In the summer of 2005, U.S. Astronaut Stephen Robinson had to fix the Shuttle Discovery in orbit if he and his crew wanted to make it back to Earth alive. Some tufts of material were sticking out between the Shuttle’s heat panels. If Robinson didn’t remove the material, the shuttle might burn up on reentry. If he damaged the panels, it almost certainly would.
But there was another problem: Robinson didn’t have tools designed for the task, and he hadn’t practiced the procedure. Essentially, he’d be making a repair by the seat of his pants in outer space.
With guidance from NASA’s people on Earth, Robinson fashioned some tools, including a hacksaw made with tape. Then they came up with a game plan: He would attach himself to an arm of the International Space Station, and another crew member would maneuver him beneath the Shuttle Discovery, where he would delicately remove the material.
"[W]hat Robinson did--repurpose random tools and then troubleshoot a problem he’d never been trained to fix--is now the norm for life in space."
We don’t often talk about what happened next, but that’s only because the plan worked. Robinson completed his task without damaging the heat tiles, and the Discovery crew made it home safe and sound. But we should talk about it, because it’s kind of insane that what Robinson did--repurpose random tools and then troubleshoot a problem he’d never been trained to fix--is now the norm for life in space.
But it didn’t used to be.
Before humans could do extended stays in outer space, missions left little to the imagination. “During the space shuttle era, astronauts used to rehearse every single aspect of the mission before they left Earth,” says Alex Kanelakos, a flight controller and astronaut instructor for NASA. “Astronauts would train a specific spacewalk six to nine times before they ever flew. But in the international space station timeframe, we don’t know what a crew member will have to do. There could be hundreds of tasks they might have to do.”
But crew members have learned to be mechanics, and there’s no better example of this than the extravehicular activity suit (EVA), what astronauts wear when doing external repairs to a satellite or spacecraft.
“The EMU [a type of EVA] is the oldest human spacecraft the U.S. operates today,” says Kanelakos. “The original suit design concept was that it would be in space for a couple weeks, then come home and be refurbished on the ground. But we’ve been able to make small design modifications that allow it to stay on the space station for six years. That’s not what it was designed for, but working with crew members, we’ve been able to do it.”
Seat-of-the-pants space repairs aren’t a new phenomenon. Way back in 1970, the crew of Apollo 13 worked with ground control to troubleshoot repairs after an oxygen tank exploded. The difference between then and now is that with a semi-permanent structure like the ISS--which has been in orbit since 1998--crew members and ground control staff know things are going to break. They just don’t know what things, or when.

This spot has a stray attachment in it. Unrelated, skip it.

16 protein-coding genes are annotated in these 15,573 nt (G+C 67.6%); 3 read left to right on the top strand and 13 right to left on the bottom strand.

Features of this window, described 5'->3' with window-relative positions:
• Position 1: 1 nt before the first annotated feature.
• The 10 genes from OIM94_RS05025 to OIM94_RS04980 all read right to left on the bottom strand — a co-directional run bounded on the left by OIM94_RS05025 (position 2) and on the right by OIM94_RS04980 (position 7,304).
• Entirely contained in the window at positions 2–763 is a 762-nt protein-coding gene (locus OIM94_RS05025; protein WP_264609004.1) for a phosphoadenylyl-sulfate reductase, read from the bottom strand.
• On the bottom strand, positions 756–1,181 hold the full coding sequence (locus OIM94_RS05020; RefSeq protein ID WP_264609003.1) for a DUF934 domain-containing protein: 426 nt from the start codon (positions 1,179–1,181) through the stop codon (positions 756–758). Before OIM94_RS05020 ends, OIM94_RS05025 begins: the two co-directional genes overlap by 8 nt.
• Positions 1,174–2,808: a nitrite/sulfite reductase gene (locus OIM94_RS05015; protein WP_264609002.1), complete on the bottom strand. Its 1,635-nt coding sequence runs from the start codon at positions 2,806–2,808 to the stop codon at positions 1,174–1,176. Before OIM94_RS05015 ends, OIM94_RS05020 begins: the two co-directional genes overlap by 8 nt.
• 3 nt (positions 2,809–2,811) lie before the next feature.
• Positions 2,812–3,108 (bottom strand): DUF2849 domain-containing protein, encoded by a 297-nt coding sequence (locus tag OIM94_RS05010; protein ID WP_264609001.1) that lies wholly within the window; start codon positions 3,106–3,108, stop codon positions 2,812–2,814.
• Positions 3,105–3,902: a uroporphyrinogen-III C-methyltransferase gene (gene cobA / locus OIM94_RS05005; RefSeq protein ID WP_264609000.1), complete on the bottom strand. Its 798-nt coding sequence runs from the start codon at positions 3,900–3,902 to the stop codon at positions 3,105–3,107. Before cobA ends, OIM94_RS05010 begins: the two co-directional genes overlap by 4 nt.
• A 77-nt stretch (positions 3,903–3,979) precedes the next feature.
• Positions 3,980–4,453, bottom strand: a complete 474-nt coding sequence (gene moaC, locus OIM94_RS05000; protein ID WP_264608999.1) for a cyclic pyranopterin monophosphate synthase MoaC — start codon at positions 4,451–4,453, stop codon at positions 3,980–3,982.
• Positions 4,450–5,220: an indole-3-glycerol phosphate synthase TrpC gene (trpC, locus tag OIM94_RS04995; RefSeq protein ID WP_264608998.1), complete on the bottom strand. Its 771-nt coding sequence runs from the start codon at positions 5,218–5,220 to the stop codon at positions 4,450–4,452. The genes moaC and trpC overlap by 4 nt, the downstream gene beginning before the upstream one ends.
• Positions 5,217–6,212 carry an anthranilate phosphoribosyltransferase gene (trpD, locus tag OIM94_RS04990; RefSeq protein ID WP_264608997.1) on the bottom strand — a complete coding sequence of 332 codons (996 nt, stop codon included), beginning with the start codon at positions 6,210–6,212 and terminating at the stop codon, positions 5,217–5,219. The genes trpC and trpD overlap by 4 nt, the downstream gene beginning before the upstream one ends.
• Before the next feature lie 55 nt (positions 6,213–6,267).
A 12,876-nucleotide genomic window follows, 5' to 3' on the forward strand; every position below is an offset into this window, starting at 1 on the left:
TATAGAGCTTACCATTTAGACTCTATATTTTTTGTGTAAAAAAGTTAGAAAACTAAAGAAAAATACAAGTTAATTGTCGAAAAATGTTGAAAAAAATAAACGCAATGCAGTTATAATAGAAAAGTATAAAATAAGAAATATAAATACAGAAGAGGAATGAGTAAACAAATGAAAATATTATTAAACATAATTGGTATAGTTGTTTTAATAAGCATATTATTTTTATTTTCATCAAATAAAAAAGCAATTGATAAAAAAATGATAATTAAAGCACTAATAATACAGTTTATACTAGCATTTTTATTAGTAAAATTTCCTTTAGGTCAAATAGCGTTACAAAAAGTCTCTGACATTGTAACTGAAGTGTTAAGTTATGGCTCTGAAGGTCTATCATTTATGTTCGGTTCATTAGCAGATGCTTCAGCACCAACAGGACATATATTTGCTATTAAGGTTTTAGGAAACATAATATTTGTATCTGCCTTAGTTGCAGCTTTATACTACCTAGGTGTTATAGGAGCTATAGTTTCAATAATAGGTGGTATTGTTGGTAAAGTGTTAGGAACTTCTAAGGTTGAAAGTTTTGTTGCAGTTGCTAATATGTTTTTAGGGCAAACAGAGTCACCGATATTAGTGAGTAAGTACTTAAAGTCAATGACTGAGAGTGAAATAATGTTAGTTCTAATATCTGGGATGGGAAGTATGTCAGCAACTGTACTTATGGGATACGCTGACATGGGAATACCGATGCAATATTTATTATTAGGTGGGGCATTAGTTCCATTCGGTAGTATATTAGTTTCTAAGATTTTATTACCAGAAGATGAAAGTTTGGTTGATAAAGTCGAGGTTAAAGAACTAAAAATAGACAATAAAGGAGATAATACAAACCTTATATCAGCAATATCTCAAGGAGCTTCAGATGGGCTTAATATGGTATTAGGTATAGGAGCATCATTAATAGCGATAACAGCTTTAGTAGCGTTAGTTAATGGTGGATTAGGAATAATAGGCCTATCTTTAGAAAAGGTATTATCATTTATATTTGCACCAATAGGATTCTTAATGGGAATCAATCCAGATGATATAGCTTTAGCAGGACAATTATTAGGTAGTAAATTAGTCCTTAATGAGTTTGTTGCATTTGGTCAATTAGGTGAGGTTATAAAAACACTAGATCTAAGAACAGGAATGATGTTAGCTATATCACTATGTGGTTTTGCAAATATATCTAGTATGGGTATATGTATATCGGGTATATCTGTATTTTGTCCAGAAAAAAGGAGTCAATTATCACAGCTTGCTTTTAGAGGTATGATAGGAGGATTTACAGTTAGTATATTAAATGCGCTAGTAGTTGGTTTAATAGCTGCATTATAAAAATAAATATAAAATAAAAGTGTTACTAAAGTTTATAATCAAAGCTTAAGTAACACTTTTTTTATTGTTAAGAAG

“Crew members have to be smart enough to repair anything. Whether it’s a space suit, or a computer in a space module.”
“Crew members have to be smart enough to repair anything. Whether it’s a space suit, or a computer in a space module. They have to be electrical technicians, they have to be mechanical technicians,” Kanelakos says. “We write really good procedures, but we also look over their shoulders and guide them.” Even then, coming up with “hacks” is pretty common.
The process begins with a three-hour pre-brief in which crew members who will be performing the repairs go over the game plan in minute detail with experts on Earth. Then they head outside the space station for up to six hours of repair. But even with a clear game plan, they have to remember that they’re working in zero gravity, where a torque gun can turn the astronaut before it turns a bolt.
Things can be just as tricky inside the ISS, where a loose shim or a stray glob of grease can “wreak havoc” on sensitive equipment. Dropping a small part in hopes of finding it later isn’t an option: if it gets sucked into a filter (like on an EVA), people could die.
So if the number of repairs is potentially unlimited, and everything needs to be fixed in space, how do crew members prepare for the all the possible problems? “We train them on generic skills,” says Kanelakos. “If you know how to change a pump in space, you can install anything else with a similar interface.”
Like IKEA, with more duct tape.
Related: Could many of these problems be avoided if astronauts were able to get tools on demand? 3D printing could hold the answer. Watch the video below for more...